Perry, Dot; 40 x 40” / 101.6 x 101.6 cm, Acrylic on Canvas, 2019
You are what you are and there’s no denying that, really. I mean you know how people are so hung up on authenticity these days. I think that’s twice as crucial when you’re an artist.
This post was brought on by two things, I think. First, I read somewhere recently that to make a business out of art, i.e. to sell, you have to find out what people like, and then paint that.
That reminded me of what a business coach said, that you have to come from a place of ‘what can I do for people’ rather than ‘what can I do for me’ when you make a business out of something.
The second thing was when this good friend of mine (who is also an artist), asked me whether I’ve ever thought about trying different styles, i.e. non-representational (what a lot of people refer to as ‘abstract’).
That reminded me of when someone had once asked me to take sculpture classes, and then exhibit what I made in class.
In any case, I told my friend, non-rep and sculpture just aren’t my thing—I said I didn’t feel right about taking a class once (although I did have to endure four semesters of Materials, lol) and then exhibiting what I’d made there like I was really a sculptor, you know what I mean?
This is a rather personal thing for me…
Horsefest Reveller, 30 x 42.75" / 76.2 x 108.585 cm, Acrylic and Oil Pastel on Paper, 2017
…like this is (only) what I think and feel about this, and I’m no expert or anything, right? So you may not agree with me but I hope you’ll hear me out anyway. ^_^;
See, for me, it’s essential for artists to be true to themselves when they create. I don’t know if this is an entirely separate thing, but for me you have to be able to see the artist in the work—and I think that only happens when you’re true to yourself.
I think this might have something to do with the fear of being a sell-out? Like, you’ll only make something or do something purely or solely because it’ll sell.
I’m pretty sure I’ve said this before somewhere, but I’m not going to judge the artists that do this because we all need to make a living especially if we have people to feed (and clothe and put through school). Heck, Amorsolo painted for ads and Dali made the Chupa Chups logo, right? And I’d be lying if I said I’ve never worked on certain projects I’d gotten paid for, too.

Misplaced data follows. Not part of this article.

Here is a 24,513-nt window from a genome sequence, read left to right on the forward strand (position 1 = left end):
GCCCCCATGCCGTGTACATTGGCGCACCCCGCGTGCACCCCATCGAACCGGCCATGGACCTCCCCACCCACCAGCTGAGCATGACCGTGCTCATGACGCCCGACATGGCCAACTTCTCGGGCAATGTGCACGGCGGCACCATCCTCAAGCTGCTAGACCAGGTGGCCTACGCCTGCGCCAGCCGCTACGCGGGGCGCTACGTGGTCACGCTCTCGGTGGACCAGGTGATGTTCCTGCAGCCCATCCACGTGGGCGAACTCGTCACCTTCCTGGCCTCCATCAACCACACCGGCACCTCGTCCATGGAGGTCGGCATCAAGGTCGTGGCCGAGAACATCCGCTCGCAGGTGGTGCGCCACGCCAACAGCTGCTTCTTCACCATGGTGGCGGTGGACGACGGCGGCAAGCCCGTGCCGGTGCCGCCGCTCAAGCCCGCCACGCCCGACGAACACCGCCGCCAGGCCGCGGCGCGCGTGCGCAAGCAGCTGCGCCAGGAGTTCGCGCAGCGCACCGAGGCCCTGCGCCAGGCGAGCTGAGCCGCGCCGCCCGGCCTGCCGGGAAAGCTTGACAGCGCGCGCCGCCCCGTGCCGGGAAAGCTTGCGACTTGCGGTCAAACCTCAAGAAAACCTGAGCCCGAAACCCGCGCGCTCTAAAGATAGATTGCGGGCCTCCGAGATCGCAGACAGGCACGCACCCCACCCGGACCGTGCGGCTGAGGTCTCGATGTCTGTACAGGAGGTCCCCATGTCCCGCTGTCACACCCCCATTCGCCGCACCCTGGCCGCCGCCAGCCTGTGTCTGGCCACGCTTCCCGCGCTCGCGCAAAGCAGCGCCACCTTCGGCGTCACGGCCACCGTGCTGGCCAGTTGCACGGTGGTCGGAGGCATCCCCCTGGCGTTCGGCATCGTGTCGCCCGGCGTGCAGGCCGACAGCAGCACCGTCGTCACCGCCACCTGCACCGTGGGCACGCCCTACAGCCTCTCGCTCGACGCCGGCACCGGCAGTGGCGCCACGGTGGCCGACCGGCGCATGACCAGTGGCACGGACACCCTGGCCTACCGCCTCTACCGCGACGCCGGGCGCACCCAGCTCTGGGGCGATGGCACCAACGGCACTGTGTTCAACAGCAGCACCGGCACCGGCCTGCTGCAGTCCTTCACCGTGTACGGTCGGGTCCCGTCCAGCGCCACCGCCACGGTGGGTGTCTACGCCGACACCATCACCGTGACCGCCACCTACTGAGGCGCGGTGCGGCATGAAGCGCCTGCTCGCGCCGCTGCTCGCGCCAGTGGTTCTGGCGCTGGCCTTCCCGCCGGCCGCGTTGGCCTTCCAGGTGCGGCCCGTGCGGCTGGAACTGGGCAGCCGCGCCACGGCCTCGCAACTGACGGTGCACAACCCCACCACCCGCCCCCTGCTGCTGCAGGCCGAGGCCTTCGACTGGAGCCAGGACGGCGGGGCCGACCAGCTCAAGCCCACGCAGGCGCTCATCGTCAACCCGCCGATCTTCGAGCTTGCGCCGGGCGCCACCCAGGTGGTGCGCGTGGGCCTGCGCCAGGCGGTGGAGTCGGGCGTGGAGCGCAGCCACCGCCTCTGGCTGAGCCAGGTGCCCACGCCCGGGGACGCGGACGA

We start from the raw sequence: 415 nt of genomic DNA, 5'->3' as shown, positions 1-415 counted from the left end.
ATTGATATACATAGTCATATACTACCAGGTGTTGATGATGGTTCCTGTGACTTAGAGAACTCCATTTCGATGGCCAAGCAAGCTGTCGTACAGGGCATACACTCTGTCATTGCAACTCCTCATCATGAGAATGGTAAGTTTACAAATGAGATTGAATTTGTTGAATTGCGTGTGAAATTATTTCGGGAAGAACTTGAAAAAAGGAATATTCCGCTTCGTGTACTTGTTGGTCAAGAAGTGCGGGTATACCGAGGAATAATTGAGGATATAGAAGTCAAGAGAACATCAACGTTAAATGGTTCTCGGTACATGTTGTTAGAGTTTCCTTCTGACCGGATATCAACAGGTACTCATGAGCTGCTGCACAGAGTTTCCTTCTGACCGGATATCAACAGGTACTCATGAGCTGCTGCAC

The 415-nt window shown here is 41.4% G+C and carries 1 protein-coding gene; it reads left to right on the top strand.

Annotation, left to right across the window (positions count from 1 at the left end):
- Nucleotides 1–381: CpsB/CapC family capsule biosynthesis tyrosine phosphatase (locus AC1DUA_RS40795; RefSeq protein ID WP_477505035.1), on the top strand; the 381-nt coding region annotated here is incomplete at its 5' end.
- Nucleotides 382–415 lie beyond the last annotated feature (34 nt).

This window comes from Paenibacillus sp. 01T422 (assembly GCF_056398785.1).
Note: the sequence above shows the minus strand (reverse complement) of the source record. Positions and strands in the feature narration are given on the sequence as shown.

Now I don’t mean to say Fernando and Salvador did those things purely for the money or that they weren’t being true to themselves when they did those things. Nor am I saying that you can’t get paid for work ‘where you were being true to yourself’, because you should be.
I guess what I’m really trying to say is, don’t try to be someone you’re not, artistically. Like if the reason you’re trying something different is because you’re trying to be accepted or fit into a certain category or group of artists (such as the group that sells? Lol), maybe you shouldn’t be doing it.
Like, say for instance you’re into anime or superflat (I’m pretty sure I’ve written about this before), like that classmate of mine back in art school who was? He struggled with classical oil painting, because that wasn’t him, that wasn’t who he was. Well, now he’s a huge success working for one of the biggest anime production studios—because he stayed true to himself.
Okay, here’s what I’m not saying.
Amy (Voodoo Lily / Amorphophallus dactylifer), Detail, 9 x 12" / 22.86 x 30.48 cm, Watercolour on Paper, 2021
I’m not saying that the business coach I mentioned was wrong (in fact I still watch her videos and stuff ^_^ ). Coming from a place of ‘what can I do for people’ rather than ‘what can I do for me’ when you make something a business is 200% correct. My Bruce Wayne persona as a copywriter totally gets that.
But see for me, artists would do better to focus on staying true to themselves, then figuring out how what they’re doing can help people, rather than changing what you’re doing to suit people and what they like.
I think what that business coach may have missed is the fact that marketing for art isn’t exactly like marketing for other things—at least, for me, anyway.
I know I’m not alone in thinking this because that’s just what the guy in charge at the art classes I took last year said—and I’m inclined to agree. To paraphrase Jerry Mulligan, ‘We’re not manufacturing paper cups.’ ^__^
Now again, I’m not saying that super productive artists (you know, those who can finish like a whole lot of stuff in no time flat) are ‘paper cup factories’. I mean, don’t I refer to my own practice as a painting factory sometimes?